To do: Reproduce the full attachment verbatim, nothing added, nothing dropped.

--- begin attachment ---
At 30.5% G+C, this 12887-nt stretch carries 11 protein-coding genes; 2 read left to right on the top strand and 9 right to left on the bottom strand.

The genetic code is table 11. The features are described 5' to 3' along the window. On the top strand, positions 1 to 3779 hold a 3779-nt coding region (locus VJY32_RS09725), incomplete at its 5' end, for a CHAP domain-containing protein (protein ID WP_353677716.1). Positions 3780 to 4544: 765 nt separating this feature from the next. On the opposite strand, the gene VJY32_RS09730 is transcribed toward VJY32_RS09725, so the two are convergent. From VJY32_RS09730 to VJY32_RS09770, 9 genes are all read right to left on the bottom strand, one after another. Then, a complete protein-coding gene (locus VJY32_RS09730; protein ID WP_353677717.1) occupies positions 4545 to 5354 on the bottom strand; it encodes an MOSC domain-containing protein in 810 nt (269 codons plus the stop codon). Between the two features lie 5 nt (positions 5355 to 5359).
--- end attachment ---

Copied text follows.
At 30.5% G+C, this 12887-nt stretch carries 11 protein-coding genes; 2 read left to right on the top strand and 9 right to left on the bottom strand.

The genetic code is table 11. The features are described 5' to 3' along the window. On the top strand, positions 1 to 3779 hold a 3779-nt coding region (locus VJY32_RS09725), incomplete at its 5' end, for a CHAP domain-containing protein (protein ID WP_353677716.1). Positions 3780 to 4544: 765 nt separating this feature from the next. On the opposite strand, the gene VJY32_RS09730 is transcribed toward VJY32_RS09725, so the two are convergent. From VJY32_RS09730 to VJY32_RS09770, 9 genes are all read right to left on the bottom strand, one after another. Then, a complete protein-coding gene (locus VJY32_RS09730; protein ID WP_353677717.1) occupies positions 4545 to 5354 on the bottom strand; it encodes an MOSC domain-containing protein in 810 nt (269 codons plus the stop codon). Between the two features lie 5 nt (positions 5355 to 5359).